W elc o me
“ The new Campus Master Plan supports teaching today and beyond....”
ithin Springs’ Strategic Plan, and therefore the Campus Master Plan, is “the ideal classroom.” Our goal is that every classroom at Springs will be an ideal learning environment, fully prepared to meet the needs of our students and teachers as they make use of all the resources that are available for projects and inquiries — inside of class and out. Springs must provide this access to educate our students today and to prepare them for school, life and work beyond Springs. One area that is essential in the modern classroom is technology. The teacher, and their relationship with their students, is at the heart of a Springs education, and that is not going to change. But technology provides a whole range of new tools that can enhance the teaching and learning process. One example is “flipping” the classroom experience so that homework involves watching a video of a lecture, and class time is dedicated to interacting with your teacher and classmates as you solve problems or discuss the work at hand.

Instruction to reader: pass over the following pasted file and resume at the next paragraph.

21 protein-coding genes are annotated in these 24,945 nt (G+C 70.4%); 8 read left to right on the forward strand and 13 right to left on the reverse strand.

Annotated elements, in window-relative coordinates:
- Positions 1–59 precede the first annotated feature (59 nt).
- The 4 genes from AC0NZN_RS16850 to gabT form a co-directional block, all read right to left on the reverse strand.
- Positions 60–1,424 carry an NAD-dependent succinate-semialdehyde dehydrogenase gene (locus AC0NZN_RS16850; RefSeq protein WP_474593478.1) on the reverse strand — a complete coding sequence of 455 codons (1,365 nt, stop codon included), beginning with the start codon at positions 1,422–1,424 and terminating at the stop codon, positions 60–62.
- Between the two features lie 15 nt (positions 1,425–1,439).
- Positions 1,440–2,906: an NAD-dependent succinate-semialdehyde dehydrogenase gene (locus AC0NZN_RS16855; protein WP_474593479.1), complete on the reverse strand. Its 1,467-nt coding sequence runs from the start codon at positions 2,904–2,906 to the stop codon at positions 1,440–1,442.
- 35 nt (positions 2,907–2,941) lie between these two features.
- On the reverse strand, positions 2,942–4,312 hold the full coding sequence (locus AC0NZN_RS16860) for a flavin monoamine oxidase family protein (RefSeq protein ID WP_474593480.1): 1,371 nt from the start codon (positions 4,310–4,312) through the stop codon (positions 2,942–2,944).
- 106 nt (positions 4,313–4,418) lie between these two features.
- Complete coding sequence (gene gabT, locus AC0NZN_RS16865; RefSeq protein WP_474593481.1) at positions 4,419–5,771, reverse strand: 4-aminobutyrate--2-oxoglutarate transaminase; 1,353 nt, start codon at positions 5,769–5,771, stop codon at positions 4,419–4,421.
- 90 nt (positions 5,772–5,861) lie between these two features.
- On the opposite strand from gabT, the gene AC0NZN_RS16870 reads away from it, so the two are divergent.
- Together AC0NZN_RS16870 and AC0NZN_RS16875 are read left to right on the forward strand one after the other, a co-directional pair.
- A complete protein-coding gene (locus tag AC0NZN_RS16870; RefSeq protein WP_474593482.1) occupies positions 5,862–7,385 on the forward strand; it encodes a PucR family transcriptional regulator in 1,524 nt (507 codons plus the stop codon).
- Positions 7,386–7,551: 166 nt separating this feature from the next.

GA R ETH VA U GHAN Di r e c to r, I n di a n Sp ri n g s School
Some of the challenges that currently face us include the basic infrastructure of the older buildings. Two electrical outlets per classroom are just not adequate when almost every student and teacher has a laptop or hand-held device needing charging. The use of wireless devices means that bandwidth is always at a premium. And, most importantly, to fully enjoy the rich benefits of a superconnected educational environment, our faculty and administration will need their own intense program of professional development. With this in mind, the Board’s new Technology Subcommittee is at work in a process that, running parallel to the Campus Master Plan, will revolutionize technology at Springs. We are delighted that so many alumni and friends of the school with relevant educational and information technology experience have joined our efforts. These individuals include Kyung Han ’85, a co-founder of the MIT Open CourseWare project; William Belser ’80; David Nelson ’93; Jonathan Cohen, a graduate fellow at the University of Virginia’s Center for Technology and Education; and Board members Stephen Black and Donald Hess ’66. The committee’s first step has been to recommend a full technology audit that will help guide the school as it plans for the future. With the guidance and expertise present on the Technology Subcommittee, we can expect to see educational technology at Springs flourish in tandem with the building of beautiful, state-of-the-art learning environments as envisaged in our dynamic, new Campus Master Plan.
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The magazine continues the school's celebration of its 60th year, with a particular focus on faculty.